ENRICHMENT STRATEGIES FOR CLINICAL TRIALS
Author: Athira Sudhakaran – Biostatistics Lead at Genpro Research.
Enrichment trials use patient characteristics to select a study population in which detection of a drug effect is more likely than it would be in an unselected population.
There are three categories of enrichment strategies for Clinical Trial:
- Strategies to decrease heterogeneity.
- Prognostic enrichment strategies in clinical trial.
- Predictive enrichment strategies in clinical trial.
Strategies to Decrease Heterogeneity
There are many commonly used strategies to decrease subject heterogeneity including carefully defining inclusion and exclusion criteria, using placebo lead-in periods to eliminate patients that improve spontaneously or excluding patients taking pharmacologically similar drugs. Excluding patients with a comorbid illness that would make completing the treatment period unlikely will also help to reduce variability.
Prognostic Enrichment Strategies in Clinical Trial
Prognostic enrichment is the selection of patients that are more likely to have a specific, disease‑related endpoint. The guidance points out that to properly power a study, the sample size needs to be based on the “effect size and event rate in the placebo group”. Prognostic enrichment will allow an increase in the absolute effect size while keeping the relative effect the same. Examples of prognostic enrichment strategies include clinical and laboratory measures and gene expression profiles. These measurements predict the prognosis of the patients, but not the predictive value of drug efficacy.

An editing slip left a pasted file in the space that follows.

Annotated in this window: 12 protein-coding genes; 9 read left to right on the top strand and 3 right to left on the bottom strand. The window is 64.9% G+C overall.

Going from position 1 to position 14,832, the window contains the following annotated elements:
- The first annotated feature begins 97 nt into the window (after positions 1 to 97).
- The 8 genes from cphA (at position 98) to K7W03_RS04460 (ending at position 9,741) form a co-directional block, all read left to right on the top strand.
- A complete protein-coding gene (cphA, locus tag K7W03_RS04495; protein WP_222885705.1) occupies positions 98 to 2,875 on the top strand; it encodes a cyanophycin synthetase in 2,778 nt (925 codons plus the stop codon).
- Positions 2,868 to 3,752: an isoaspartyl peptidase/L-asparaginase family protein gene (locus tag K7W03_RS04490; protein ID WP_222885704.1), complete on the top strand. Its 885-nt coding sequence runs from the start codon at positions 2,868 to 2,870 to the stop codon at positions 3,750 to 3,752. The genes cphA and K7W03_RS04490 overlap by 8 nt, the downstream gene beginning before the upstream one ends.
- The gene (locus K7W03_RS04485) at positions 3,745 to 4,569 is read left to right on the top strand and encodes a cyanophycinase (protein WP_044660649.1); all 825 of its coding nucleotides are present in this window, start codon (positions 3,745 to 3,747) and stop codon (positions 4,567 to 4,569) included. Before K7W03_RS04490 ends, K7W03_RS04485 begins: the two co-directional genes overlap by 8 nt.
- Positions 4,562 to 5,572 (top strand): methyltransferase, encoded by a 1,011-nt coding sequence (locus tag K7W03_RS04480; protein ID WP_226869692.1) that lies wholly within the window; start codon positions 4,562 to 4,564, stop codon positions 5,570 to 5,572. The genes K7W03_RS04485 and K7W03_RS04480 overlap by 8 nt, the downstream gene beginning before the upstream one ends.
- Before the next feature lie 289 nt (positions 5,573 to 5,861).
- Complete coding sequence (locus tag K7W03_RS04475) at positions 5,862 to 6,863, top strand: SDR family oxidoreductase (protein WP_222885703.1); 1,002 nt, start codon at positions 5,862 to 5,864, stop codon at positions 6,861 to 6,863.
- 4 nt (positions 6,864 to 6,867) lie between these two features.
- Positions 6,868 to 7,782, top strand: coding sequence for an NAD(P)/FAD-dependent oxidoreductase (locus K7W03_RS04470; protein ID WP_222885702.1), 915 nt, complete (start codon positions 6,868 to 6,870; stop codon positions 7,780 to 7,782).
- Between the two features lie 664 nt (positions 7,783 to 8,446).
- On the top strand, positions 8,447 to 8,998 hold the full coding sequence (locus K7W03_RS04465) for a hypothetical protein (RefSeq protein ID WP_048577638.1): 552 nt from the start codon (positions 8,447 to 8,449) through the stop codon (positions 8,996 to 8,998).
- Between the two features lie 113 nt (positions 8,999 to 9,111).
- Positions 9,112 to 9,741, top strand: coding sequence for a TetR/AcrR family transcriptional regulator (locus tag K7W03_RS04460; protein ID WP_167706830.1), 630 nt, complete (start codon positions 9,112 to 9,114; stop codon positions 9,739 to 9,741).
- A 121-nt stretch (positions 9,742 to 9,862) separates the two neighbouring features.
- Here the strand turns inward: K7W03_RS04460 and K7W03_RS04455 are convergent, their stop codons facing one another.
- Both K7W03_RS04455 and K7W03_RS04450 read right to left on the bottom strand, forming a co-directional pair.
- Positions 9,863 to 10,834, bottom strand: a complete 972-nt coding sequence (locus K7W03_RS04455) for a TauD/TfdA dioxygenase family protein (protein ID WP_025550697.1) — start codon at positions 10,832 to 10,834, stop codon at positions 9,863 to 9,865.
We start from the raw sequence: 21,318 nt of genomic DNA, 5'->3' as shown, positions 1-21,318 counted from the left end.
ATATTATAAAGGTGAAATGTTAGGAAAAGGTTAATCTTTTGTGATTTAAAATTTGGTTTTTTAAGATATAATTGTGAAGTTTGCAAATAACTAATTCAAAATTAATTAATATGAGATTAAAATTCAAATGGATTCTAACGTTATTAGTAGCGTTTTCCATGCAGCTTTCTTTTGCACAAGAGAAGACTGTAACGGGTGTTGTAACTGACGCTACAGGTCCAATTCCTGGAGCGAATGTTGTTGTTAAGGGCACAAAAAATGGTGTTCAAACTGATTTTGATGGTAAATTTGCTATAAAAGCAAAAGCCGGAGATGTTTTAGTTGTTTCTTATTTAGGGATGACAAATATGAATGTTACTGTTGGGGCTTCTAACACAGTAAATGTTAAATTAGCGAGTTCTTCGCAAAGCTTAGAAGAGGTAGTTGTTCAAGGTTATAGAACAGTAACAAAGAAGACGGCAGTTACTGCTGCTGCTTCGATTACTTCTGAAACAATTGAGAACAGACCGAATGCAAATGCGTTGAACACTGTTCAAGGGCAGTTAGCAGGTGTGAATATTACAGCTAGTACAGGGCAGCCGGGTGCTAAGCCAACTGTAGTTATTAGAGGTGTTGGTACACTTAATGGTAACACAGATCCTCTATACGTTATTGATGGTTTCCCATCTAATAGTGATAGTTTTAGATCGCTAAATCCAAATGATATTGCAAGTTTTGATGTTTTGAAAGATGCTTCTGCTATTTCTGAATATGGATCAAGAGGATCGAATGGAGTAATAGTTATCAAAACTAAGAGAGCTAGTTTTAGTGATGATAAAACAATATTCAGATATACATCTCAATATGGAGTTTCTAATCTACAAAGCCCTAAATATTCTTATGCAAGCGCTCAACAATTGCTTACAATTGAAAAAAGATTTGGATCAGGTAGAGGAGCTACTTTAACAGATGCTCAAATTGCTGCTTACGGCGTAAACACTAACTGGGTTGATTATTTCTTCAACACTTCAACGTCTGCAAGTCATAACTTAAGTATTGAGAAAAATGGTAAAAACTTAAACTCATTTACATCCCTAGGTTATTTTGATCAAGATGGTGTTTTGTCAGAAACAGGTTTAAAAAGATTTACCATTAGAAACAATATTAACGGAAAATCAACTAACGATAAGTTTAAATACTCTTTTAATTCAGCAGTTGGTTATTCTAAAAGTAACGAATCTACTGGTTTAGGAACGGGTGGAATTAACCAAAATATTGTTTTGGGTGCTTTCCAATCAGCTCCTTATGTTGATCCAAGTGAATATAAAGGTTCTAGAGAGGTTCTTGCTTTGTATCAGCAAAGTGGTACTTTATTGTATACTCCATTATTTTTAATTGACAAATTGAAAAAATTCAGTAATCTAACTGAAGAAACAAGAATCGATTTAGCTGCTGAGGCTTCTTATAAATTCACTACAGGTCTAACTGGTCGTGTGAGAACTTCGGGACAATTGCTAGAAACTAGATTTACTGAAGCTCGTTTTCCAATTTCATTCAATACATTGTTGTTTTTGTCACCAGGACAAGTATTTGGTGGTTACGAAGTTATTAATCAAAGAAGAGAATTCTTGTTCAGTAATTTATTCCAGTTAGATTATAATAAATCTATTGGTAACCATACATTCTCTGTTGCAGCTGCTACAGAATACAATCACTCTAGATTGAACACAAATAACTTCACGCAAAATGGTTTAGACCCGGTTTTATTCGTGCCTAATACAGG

Predictive Enrichment Strategies in Clinical Trial
Predictive enrichment in clinical trial is the identification and enrolment of patients that are likely to respond to the study drug. Predictive enrichment increases both the absolute and relative effect of the study drug. Pre-randomization screening for responders and screening for proteomic or genomic markers related to a drug’s mechanism of action are an example of predictive enrichment strategies.
In one of the device studies, we have worked to evaluate the performance of an automated device for the detection of diabetic retinopathy. At the start of the study, all participants with diabetes who met inclusion and exclusion criteria were enrolled. Then later to avoid excessive enrolment in any one stratum (no/mild, moderate DR, or vision-threatening DR), the totals monitored monthly and the study population enriched to ensure sufficient numbers of subjects with more than mild DR. Patient enrichment was targeted based on elevated HbA1C or fasting blood glucose (FBG), factors which have been shown to be correlated with higher rates of vision-threatening DR among patients with diabetes.
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